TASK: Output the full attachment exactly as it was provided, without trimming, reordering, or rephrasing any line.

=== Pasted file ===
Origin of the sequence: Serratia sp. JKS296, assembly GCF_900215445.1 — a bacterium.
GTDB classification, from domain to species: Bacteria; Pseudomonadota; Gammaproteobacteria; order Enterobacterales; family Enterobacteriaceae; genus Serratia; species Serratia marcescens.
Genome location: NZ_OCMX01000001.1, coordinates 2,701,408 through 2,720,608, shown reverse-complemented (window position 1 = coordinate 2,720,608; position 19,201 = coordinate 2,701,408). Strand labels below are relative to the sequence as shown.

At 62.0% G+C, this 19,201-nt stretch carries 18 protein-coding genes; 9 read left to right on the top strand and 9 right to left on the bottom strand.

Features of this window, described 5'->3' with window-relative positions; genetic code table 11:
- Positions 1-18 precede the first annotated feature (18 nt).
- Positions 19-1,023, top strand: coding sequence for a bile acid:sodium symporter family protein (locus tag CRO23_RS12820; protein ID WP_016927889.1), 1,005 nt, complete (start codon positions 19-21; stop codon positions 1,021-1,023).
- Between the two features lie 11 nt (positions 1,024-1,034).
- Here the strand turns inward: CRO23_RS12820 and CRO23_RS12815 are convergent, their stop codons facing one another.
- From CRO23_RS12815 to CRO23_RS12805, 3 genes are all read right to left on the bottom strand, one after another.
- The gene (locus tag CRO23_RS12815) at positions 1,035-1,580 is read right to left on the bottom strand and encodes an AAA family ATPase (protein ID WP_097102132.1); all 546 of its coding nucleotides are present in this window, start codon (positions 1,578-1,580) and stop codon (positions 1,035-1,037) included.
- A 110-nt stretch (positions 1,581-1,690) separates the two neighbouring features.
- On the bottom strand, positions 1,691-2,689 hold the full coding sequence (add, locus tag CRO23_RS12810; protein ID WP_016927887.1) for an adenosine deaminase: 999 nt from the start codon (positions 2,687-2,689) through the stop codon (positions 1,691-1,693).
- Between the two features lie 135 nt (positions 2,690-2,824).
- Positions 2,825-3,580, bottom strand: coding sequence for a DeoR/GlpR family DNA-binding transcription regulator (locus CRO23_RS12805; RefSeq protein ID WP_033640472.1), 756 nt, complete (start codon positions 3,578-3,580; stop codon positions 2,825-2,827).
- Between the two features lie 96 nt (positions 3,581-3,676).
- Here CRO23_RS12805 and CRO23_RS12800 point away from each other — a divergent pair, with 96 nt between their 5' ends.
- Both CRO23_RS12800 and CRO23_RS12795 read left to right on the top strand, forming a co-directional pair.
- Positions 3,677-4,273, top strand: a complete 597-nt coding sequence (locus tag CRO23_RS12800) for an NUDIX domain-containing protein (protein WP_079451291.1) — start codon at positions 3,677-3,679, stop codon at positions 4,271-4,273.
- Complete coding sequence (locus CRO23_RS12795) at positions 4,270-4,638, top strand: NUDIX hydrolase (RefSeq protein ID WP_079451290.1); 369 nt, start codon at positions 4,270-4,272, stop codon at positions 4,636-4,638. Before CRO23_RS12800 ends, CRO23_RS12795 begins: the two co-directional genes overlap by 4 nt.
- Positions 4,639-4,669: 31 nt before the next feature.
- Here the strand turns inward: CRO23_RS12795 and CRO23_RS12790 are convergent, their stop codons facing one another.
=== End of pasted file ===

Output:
Origin of the sequence: Serratia sp. JKS296, assembly GCF_900215445.1 — a bacterium.
GTDB classification, from domain to species: Bacteria; Pseudomonadota; Gammaproteobacteria; order Enterobacterales; family Enterobacteriaceae; genus Serratia; species Serratia marcescens.
Genome location: NZ_OCMX01000001.1, coordinates 2,701,408 through 2,720,608, shown reverse-complemented (window position 1 = coordinate 2,720,608; position 19,201 = coordinate 2,701,408). Strand labels below are relative to the sequence as shown.

At 62.0% G+C, this 19,201-nt stretch carries 18 protein-coding genes; 9 read left to right on the top strand and 9 right to left on the bottom strand.

Features of this window, described 5'->3' with window-relative positions; genetic code table 11:
- Positions 1-18 precede the first annotated feature (18 nt).
- Positions 19-1,023, top strand: coding sequence for a bile acid:sodium symporter family protein (locus tag CRO23_RS12820; protein ID WP_016927889.1), 1,005 nt, complete (start codon positions 19-21; stop codon positions 1,021-1,023).
- Between the two features lie 11 nt (positions 1,024-1,034).
- Here the strand turns inward: CRO23_RS12820 and CRO23_RS12815 are convergent, their stop codons facing one another.
- From CRO23_RS12815 to CRO23_RS12805, 3 genes are all read right to left on the bottom strand, one after another.
- The gene (locus tag CRO23_RS12815) at positions 1,035-1,580 is read right to left on the bottom strand and encodes an AAA family ATPase (protein ID WP_097102132.1); all 546 of its coding nucleotides are present in this window, start codon (positions 1,578-1,580) and stop codon (positions 1,035-1,037) included.
- A 110-nt stretch (positions 1,581-1,690) separates the two neighbouring features.
- On the bottom strand, positions 1,691-2,689 hold the full coding sequence (add, locus tag CRO23_RS12810; protein ID WP_016927887.1) for an adenosine deaminase: 999 nt from the start codon (positions 2,687-2,689) through the stop codon (positions 1,691-1,693).
- Between the two features lie 135 nt (positions 2,690-2,824).
- Positions 2,825-3,580, bottom strand: coding sequence for a DeoR/GlpR family DNA-binding transcription regulator (locus CRO23_RS12805; RefSeq protein ID WP_033640472.1), 756 nt, complete (start codon positions 3,578-3,580; stop codon positions 2,825-2,827).
- Between the two features lie 96 nt (positions 3,581-3,676).
- Here CRO23_RS12805 and CRO23_RS12800 point away from each other — a divergent pair, with 96 nt between their 5' ends.
- Both CRO23_RS12800 and CRO23_RS12795 read left to right on the top strand, forming a co-directional pair.
- Positions 3,677-4,273, top strand: a complete 597-nt coding sequence (locus tag CRO23_RS12800) for an NUDIX domain-containing protein (protein WP_079451291.1) — start codon at positions 3,677-3,679, stop codon at positions 4,271-4,273.
- Complete coding sequence (locus CRO23_RS12795) at positions 4,270-4,638, top strand: NUDIX hydrolase (RefSeq protein ID WP_079451290.1); 369 nt, start codon at positions 4,270-4,272, stop codon at positions 4,636-4,638. Before CRO23_RS12800 ends, CRO23_RS12795 begins: the two co-directional genes overlap by 4 nt.
- Positions 4,639-4,669: 31 nt before the next feature.
- Here the strand turns inward: CRO23_RS12795 and CRO23_RS12790 are convergent, their stop codons facing one another.